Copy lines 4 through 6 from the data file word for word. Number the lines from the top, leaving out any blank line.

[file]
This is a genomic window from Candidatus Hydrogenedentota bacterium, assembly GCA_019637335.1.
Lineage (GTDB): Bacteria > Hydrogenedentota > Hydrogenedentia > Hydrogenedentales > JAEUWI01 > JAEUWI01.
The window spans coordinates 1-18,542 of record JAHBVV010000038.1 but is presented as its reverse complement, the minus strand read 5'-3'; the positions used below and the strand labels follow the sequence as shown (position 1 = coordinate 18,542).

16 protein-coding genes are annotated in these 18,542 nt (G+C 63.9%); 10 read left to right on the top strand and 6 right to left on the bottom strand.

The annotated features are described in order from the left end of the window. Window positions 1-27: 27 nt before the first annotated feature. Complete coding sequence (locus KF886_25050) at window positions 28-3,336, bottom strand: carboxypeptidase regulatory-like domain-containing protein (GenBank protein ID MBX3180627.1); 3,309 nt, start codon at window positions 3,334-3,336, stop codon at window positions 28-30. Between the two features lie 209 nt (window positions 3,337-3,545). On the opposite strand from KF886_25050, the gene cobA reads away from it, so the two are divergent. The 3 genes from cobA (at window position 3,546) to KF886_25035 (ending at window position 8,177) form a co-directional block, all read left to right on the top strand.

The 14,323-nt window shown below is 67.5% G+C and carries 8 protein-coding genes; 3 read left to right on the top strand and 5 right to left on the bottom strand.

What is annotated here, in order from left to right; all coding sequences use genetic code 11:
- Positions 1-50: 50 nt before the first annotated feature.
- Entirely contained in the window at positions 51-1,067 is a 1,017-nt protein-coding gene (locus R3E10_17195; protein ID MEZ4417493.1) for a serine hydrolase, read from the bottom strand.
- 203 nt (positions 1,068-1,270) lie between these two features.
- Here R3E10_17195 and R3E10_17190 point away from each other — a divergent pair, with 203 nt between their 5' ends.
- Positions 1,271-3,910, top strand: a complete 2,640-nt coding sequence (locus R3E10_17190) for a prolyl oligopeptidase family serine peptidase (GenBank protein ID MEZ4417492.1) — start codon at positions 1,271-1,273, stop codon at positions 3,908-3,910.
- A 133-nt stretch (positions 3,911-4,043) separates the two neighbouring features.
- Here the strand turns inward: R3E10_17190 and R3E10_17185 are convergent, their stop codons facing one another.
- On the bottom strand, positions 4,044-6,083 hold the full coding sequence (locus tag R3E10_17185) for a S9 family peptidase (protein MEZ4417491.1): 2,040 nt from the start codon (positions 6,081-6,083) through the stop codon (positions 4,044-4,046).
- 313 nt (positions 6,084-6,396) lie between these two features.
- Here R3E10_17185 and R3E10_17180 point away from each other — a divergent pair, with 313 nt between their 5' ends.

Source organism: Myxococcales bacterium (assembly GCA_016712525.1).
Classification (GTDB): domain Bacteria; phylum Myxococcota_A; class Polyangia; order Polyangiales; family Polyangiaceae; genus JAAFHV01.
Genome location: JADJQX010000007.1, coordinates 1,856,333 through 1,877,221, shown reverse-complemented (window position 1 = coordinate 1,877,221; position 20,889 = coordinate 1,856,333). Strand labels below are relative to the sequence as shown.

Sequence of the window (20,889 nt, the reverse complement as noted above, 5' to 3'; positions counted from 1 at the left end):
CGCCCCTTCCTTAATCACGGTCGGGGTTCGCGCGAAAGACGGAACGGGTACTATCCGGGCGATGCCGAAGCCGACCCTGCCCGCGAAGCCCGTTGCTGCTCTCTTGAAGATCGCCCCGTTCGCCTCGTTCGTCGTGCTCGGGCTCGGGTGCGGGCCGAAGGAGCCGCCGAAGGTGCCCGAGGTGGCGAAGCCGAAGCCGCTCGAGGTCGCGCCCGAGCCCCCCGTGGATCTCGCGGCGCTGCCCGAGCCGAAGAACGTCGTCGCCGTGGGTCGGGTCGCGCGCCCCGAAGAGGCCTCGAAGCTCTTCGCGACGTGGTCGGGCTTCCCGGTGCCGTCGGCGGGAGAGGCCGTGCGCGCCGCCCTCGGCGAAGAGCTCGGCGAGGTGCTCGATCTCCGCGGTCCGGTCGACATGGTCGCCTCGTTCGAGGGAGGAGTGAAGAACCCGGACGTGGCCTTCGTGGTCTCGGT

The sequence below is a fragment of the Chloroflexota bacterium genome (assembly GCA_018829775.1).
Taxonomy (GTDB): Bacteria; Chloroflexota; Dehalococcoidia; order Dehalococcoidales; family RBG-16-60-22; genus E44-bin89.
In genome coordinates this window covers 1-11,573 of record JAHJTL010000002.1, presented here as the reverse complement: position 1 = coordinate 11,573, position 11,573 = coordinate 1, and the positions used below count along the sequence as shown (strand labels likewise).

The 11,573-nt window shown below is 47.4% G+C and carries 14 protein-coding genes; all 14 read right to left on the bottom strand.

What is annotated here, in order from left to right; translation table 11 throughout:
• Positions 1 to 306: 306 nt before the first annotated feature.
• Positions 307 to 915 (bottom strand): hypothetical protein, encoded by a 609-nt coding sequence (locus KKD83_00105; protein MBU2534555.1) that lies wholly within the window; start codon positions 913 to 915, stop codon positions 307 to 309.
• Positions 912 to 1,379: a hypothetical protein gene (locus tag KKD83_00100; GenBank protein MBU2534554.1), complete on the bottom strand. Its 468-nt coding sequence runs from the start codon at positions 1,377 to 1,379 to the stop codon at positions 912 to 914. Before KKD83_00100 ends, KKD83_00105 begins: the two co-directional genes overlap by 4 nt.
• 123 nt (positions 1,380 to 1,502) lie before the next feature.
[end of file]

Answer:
16 protein-coding genes are annotated in these 18,542 nt (G+C 63.9%); 10 read left to right on the top strand and 6 right to left on the bottom strand.

The annotated features are described in order from the left end of the window. Window positions 1-27: 27 nt before the first annotated feature. Complete coding sequence (locus KF886_25050) at window positions 28-3,336, bottom strand: carboxypeptidase regulatory-like domain-containing protein (GenBank protein ID MBX3180627.1); 3,309 nt, start codon at window positions 3,334-3,336, stop codon at window positions 28-30. Between the two features lie 209 nt (window positions 3,337-3,545). On the opposite strand from KF886_25050, the gene cobA reads away from it, so the two are divergent. The 3 genes from cobA (at window position 3,546) to KF886_25035 (ending at window position 8,177) form a co-directional block, all read left to right on the top strand.

The 14,323-nt window shown below is 67.5% G+C and carries 8 protein-coding genes; 3 read left to right on the top strand and 5 right to left on the bottom strand.